Scott Gessler's effort to weed out illegal voters finds four in Denver County
In the months leading up to the November election, Secretary of State Scott Gessler has devoted some of his resources to targeting immigrant voters who may be incorrectly registered -- an effort aimed at cleaning up voter rolls.
And the results in the state's largest city are likely to fuel criticism that the initiative is a misdirected effort: In Denver, the anti-fraud crusade found a total of four incorrectly registered voters who have since been removed.
Gessler, a Republican, has faced a great deal of backlash for this effort, with local advocacy groups arguing that it amounts to voter intimidation or suppression -- first with letters he sent to nearly 4,000 registered voters, asking that they prove they are legal citizens. Gessler's office later announced that it had identified 141 illegally registered voters as a part of its efforts and that in response, county clerks across the state would be working to challenge those individuals and remove them from voter rolls.
Of that 141, the Secretary of State sent the Denver County Clerk's office the names of 42 alleged non-citizens. The 141 names came from a federal database called the Systematic Alien Verification and Entitlements, or SAVE, which the Secretary of State's office was recently able to access. These are registered voters who are not citizens, according to the Department of Homeland Security -- though critics argue this data can be out of date or inaccurate.
Sam Levin Scott Gessler talking to reporters after a news conference earlier this month.
Last week, we chatted with Denver County Clerk and Recorder Debra Johnson about a completely unrelated lawsuit she is bringing against Gessler, she informed us that of the 42 illegally registered voters sent her way, her office has removed four of them.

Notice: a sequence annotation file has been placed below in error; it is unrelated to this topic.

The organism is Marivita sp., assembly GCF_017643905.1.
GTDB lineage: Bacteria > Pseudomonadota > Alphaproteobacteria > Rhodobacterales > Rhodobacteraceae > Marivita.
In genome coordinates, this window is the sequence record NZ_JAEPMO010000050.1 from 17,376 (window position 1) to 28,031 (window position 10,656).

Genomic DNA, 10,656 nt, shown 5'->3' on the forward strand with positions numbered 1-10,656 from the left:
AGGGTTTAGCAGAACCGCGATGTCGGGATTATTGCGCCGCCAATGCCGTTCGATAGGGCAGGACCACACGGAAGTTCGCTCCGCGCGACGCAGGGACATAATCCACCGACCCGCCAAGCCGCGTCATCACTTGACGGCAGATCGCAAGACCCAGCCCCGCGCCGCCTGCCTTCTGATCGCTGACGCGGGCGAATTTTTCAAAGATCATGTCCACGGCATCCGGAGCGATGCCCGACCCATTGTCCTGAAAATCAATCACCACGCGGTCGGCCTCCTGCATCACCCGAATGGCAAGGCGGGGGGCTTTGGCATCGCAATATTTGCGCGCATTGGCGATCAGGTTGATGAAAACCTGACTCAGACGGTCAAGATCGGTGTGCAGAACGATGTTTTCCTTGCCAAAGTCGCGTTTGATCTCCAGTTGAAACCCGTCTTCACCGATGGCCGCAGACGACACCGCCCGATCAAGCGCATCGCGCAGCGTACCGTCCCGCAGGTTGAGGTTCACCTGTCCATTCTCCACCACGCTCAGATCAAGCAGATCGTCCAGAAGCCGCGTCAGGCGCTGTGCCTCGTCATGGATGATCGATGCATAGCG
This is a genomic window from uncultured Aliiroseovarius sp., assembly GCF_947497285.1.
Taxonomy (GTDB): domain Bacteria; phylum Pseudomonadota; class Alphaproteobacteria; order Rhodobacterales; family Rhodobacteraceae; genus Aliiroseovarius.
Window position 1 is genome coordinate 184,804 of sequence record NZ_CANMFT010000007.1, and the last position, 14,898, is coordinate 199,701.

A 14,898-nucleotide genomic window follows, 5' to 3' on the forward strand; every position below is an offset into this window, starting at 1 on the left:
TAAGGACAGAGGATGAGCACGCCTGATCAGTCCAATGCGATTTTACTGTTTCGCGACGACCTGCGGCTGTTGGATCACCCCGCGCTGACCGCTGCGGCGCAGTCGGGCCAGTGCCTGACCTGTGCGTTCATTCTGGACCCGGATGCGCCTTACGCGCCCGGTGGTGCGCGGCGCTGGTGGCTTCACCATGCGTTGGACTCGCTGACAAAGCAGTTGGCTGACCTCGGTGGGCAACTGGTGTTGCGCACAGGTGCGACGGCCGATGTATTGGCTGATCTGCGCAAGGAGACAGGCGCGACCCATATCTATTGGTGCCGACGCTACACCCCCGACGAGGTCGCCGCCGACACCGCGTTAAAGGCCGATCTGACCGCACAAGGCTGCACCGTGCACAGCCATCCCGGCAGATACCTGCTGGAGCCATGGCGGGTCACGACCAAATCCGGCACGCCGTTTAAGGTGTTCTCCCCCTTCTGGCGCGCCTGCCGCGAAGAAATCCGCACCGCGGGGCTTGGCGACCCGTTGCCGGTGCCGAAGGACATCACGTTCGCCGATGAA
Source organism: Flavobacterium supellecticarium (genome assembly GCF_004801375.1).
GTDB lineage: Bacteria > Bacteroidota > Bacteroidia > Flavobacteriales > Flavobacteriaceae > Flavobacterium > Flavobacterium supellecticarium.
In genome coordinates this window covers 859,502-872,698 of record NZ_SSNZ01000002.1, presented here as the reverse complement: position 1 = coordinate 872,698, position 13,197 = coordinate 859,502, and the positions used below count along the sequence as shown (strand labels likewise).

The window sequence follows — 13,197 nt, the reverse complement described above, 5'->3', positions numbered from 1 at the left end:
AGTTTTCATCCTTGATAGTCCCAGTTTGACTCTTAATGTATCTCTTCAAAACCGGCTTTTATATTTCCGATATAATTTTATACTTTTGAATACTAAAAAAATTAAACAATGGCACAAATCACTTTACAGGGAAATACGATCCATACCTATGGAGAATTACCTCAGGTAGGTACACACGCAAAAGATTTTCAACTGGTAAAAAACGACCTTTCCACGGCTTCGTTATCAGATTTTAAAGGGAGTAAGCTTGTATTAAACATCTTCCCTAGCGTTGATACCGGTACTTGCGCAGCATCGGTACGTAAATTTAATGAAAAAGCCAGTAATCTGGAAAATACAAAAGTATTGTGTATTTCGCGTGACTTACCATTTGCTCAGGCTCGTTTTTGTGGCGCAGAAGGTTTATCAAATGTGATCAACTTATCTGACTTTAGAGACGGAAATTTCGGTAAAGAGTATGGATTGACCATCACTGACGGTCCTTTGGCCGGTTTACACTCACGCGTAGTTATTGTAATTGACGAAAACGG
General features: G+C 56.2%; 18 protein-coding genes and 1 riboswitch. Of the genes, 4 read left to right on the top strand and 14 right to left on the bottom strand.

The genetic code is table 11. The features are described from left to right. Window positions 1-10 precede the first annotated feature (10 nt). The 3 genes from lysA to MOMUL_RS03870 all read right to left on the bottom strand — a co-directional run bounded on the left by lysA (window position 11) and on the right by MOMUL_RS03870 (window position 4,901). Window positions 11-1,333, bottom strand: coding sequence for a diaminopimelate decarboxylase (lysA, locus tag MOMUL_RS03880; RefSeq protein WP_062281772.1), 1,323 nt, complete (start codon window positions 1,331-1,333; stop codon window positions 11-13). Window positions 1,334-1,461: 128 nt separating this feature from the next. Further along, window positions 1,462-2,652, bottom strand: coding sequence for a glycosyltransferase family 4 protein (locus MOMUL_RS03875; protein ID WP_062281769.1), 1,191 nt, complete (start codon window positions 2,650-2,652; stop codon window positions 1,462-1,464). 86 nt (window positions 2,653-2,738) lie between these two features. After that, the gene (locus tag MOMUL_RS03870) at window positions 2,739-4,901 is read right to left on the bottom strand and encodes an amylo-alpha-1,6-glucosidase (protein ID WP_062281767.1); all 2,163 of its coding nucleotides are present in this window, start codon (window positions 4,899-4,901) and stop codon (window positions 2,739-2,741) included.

Those four were the result of a clerical error. Johnson explained that these individuals actually checked a box saying they are not citizens, which is supposed to lead to a cancellation in their status. But due to some kind of system error, their registrations were not initially canceled and they were put into the system. They have since been removed even though they've never voted, a Johnson representative said.
Rich Coolidge, a spokesman for Gessler, says his office has heard that other county clerks have discovered similar kinds of system errors, though, at this time, the Secretary of State doesn't yet have an official count on how many of the 141 voters have been officially removed from voter rolls.
The other 38 voters in Denver checked out and are eligible to vote in November, Johnson said.
"Like anyone, we want to make sure we have the cleanest voter registration rolls that we can," said Johnson, a Democrat, who has clashed with Gessler on a number of issues. She declines to offer any more broad response or criticism of Gessler's overall efforts against fraud, but points out that four is a small number relative to the hundreds of thousands of total voters in her county.
She's right. The Secretary of State's office lists 460,343 registered voters, including active and inactive voters. In Denver, that means information from this federal database has resulted in .00087 percent of voters actually being removed from the voter rolls.
Still, Johnson says, "I don't want to have anyone that's not eligible to vote on my voter registration rolls."
Continue reading for response from Gessler's office.